State and local governments use a variety of incentives—typically in the form of cash grants, land, equipment, tax exemptions, loans, or infrastructure development—to entice businesses to begin or extend operations within government jurisdictions. Prior to the Tax Cuts and Jobs Act of 2017 (TCJA), Internal Revenue Code (IRC) §118 allowed corporations to exclude many of these incentives from their gross income. But following changes to §118 introduced by the TCJA, corporations in general must now include in their gross income the value of incentives received after December 22, 2017. These changes seem likely to reduce the effectiveness of incentives by increasing taxes on corporations that receive incentives.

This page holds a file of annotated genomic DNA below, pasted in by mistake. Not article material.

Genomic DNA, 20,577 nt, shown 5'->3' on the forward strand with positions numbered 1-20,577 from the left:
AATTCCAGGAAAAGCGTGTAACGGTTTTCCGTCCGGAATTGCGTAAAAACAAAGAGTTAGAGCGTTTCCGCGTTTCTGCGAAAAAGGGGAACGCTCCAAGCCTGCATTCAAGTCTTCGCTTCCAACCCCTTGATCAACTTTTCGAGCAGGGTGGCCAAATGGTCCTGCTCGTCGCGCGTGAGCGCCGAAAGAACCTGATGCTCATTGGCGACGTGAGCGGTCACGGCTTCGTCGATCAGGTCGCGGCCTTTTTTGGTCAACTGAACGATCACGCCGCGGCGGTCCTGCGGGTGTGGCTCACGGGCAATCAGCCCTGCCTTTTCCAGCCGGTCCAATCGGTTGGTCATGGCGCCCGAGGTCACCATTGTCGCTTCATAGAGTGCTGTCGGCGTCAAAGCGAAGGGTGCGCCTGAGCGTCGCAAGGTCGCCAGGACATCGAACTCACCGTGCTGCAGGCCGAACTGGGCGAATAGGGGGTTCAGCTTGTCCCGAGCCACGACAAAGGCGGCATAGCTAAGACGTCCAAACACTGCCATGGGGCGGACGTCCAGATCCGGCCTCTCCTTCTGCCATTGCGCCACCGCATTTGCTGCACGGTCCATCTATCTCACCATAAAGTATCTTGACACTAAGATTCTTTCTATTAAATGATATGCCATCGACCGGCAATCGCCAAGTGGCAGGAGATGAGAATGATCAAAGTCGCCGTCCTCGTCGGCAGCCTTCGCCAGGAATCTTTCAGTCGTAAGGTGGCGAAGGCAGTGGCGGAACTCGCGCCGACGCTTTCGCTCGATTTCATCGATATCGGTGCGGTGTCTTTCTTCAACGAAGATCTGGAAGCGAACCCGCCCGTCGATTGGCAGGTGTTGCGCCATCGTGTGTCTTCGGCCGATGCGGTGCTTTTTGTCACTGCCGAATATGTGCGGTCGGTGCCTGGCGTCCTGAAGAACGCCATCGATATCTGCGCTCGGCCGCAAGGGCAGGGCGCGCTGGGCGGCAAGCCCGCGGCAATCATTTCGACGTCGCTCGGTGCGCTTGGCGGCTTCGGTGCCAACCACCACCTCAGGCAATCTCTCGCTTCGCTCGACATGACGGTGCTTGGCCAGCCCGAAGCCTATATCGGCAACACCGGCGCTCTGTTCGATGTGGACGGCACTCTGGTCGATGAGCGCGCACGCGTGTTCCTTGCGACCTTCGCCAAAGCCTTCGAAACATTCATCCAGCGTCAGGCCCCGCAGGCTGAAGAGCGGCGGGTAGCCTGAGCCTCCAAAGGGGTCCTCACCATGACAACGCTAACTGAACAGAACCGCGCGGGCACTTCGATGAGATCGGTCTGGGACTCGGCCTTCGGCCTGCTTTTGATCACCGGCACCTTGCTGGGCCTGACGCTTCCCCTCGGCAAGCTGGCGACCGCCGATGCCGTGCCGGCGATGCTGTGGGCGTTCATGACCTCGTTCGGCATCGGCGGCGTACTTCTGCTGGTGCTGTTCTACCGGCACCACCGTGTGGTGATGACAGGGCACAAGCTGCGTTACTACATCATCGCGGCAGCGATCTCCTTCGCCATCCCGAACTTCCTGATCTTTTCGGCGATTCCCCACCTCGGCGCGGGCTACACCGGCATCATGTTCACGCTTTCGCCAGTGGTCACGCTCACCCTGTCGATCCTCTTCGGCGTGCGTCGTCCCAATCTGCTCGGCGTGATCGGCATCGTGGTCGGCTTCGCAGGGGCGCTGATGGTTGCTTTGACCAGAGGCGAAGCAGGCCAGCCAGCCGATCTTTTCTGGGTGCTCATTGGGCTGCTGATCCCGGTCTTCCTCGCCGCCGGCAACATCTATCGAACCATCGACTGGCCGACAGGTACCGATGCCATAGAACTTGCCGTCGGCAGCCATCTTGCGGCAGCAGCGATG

Before modification by the TCJA, IRC §118(a) excluded from the gross income of a corporation “any contribution to the capital of the taxpayer.” Treas. Reg. §1.118-1 describes voluntary payments from a corporation’s shareholders as qualifying for exclusion. In addition to shareholder contributions, §1.118-1 states that, “Section 118 also applies to contributions to capital made by persons other than shareholders. For example, the exclusion applies to the value of land or other property contributed to a corporation by a governmental unit or by a civic group for the purpose of inducing the corporation to locate its business in a particular community, or for the purpose of enabling the corporation to expand its operating facilities.”